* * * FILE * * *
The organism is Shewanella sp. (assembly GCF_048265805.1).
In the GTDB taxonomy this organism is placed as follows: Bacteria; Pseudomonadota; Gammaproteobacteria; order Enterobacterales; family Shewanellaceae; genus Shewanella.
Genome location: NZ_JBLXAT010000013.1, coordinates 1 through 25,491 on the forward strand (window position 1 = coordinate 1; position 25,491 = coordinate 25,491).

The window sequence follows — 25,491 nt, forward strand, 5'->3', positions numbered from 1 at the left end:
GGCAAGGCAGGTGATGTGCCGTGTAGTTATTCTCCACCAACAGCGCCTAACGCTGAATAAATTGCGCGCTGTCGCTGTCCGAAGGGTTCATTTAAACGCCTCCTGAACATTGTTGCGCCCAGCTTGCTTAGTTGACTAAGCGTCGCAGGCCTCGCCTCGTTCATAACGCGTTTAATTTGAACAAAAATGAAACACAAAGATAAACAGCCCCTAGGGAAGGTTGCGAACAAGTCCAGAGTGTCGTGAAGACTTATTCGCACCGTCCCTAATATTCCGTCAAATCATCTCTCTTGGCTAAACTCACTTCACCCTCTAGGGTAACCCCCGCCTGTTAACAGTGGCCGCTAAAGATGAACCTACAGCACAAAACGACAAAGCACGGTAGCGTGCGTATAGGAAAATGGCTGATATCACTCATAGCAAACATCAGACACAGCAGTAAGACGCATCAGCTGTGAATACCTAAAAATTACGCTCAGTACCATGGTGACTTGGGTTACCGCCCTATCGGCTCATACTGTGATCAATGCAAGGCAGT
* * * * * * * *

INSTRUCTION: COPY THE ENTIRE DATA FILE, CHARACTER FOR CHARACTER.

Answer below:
The organism is Shewanella sp. (assembly GCF_048265805.1).
In the GTDB taxonomy this organism is placed as follows: Bacteria; Pseudomonadota; Gammaproteobacteria; order Enterobacterales; family Shewanellaceae; genus Shewanella.
Genome location: NZ_JBLXAT010000013.1, coordinates 1 through 25,491 on the forward strand (window position 1 = coordinate 1; position 25,491 = coordinate 25,491).

The window sequence follows — 25,491 nt, forward strand, 5'->3', positions numbered from 1 at the left end:
GGCAAGGCAGGTGATGTGCCGTGTAGTTATTCTCCACCAACAGCGCCTAACGCTGAATAAATTGCGCGCTGTCGCTGTCCGAAGGGTTCATTTAAACGCCTCCTGAACATTGTTGCGCCCAGCTTGCTTAGTTGACTAAGCGTCGCAGGCCTCGCCTCGTTCATAACGCGTTTAATTTGAACAAAAATGAAACACAAAGATAAACAGCCCCTAGGGAAGGTTGCGAACAAGTCCAGAGTGTCGTGAAGACTTATTCGCACCGTCCCTAATATTCCGTCAAATCATCTCTCTTGGCTAAACTCACTTCACCCTCTAGGGTAACCCCCGCCTGTTAACAGTGGCCGCTAAAGATGAACCTACAGCACAAAACGACAAAGCACGGTAGCGTGCGTATAGGAAAATGGCTGATATCACTCATAGCAAACATCAGACACAGCAGTAAGACGCATCAGCTGTGAATACCTAAAAATTACGCTCAGTACCATGGTGACTTGGGTTACCGCCCTATCGGCTCATACTGTGATCAATGCAAGGCAGT